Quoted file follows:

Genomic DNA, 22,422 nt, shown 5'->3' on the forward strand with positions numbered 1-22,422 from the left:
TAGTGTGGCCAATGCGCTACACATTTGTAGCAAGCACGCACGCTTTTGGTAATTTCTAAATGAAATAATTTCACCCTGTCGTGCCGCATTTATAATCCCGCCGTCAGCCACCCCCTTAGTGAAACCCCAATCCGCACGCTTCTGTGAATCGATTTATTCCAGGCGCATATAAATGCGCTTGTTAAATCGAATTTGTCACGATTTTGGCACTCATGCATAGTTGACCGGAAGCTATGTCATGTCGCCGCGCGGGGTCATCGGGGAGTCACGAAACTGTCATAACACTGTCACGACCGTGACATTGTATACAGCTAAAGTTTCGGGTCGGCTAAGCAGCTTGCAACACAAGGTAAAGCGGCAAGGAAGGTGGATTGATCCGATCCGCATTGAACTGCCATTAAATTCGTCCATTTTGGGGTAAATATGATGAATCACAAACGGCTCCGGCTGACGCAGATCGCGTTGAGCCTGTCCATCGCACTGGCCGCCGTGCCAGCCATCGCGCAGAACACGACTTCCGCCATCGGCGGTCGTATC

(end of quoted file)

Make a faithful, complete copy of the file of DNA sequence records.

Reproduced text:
Genomic DNA, 22,422 nt, shown 5'->3' on the forward strand with positions numbered 1-22,422 from the left:
TAGTGTGGCCAATGCGCTACACATTTGTAGCAAGCACGCACGCTTTTGGTAATTTCTAAATGAAATAATTTCACCCTGTCGTGCCGCATTTATAATCCCGCCGTCAGCCACCCCCTTAGTGAAACCCCAATCCGCACGCTTCTGTGAATCGATTTATTCCAGGCGCATATAAATGCGCTTGTTAAATCGAATTTGTCACGATTTTGGCACTCATGCATAGTTGACCGGAAGCTATGTCATGTCGCCGCGCGGGGTCATCGGGGAGTCACGAAACTGTCATAACACTGTCACGACCGTGACATTGTATACAGCTAAAGTTTCGGGTCGGCTAAGCAGCTTGCAACACAAGGTAAAGCGGCAAGGAAGGTGGATTGATCCGATCCGCATTGAACTGCCATTAAATTCGTCCATTTTGGGGTAAATATGATGAATCACAAACGGCTCCGGCTGACGCAGATCGCGTTGAGCCTGTCCATCGCACTGGCCGCCGTGCCAGCCATCGCGCAGAACACGACTTCCGCCATCGGCGGTCGTATC